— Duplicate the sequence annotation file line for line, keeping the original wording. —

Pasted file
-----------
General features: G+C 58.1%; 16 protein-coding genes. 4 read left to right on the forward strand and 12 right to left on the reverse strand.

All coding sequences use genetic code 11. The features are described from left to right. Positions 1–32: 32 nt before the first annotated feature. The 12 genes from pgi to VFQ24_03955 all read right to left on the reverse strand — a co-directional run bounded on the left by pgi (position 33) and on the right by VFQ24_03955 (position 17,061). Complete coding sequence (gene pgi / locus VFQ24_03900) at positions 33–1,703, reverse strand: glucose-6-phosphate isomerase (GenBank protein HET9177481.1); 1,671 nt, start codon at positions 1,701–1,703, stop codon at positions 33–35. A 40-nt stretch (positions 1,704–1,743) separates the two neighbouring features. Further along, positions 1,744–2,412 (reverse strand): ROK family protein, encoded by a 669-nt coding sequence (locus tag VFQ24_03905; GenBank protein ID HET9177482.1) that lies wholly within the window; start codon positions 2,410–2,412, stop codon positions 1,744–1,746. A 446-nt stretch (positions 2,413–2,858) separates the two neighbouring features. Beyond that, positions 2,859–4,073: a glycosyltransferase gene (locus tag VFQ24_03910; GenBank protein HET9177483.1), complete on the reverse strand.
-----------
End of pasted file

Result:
General features: G+C 58.1%; 16 protein-coding genes. 4 read left to right on the forward strand and 12 right to left on the reverse strand.

All coding sequences use genetic code 11. The features are described from left to right. Positions 1–32: 32 nt before the first annotated feature. The 12 genes from pgi to VFQ24_03955 all read right to left on the reverse strand — a co-directional run bounded on the left by pgi (position 33) and on the right by VFQ24_03955 (position 17,061). Complete coding sequence (gene pgi / locus VFQ24_03900) at positions 33–1,703, reverse strand: glucose-6-phosphate isomerase (GenBank protein HET9177481.1); 1,671 nt, start codon at positions 1,701–1,703, stop codon at positions 33–35. A 40-nt stretch (positions 1,704–1,743) separates the two neighbouring features. Further along, positions 1,744–2,412 (reverse strand): ROK family protein, encoded by a 669-nt coding sequence (locus tag VFQ24_03905; GenBank protein ID HET9177482.1) that lies wholly within the window; start codon positions 2,410–2,412, stop codon positions 1,744–1,746. A 446-nt stretch (positions 2,413–2,858) separates the two neighbouring features. Beyond that, positions 2,859–4,073: a glycosyltransferase gene (locus tag VFQ24_03910; GenBank protein HET9177483.1), complete on the reverse strand.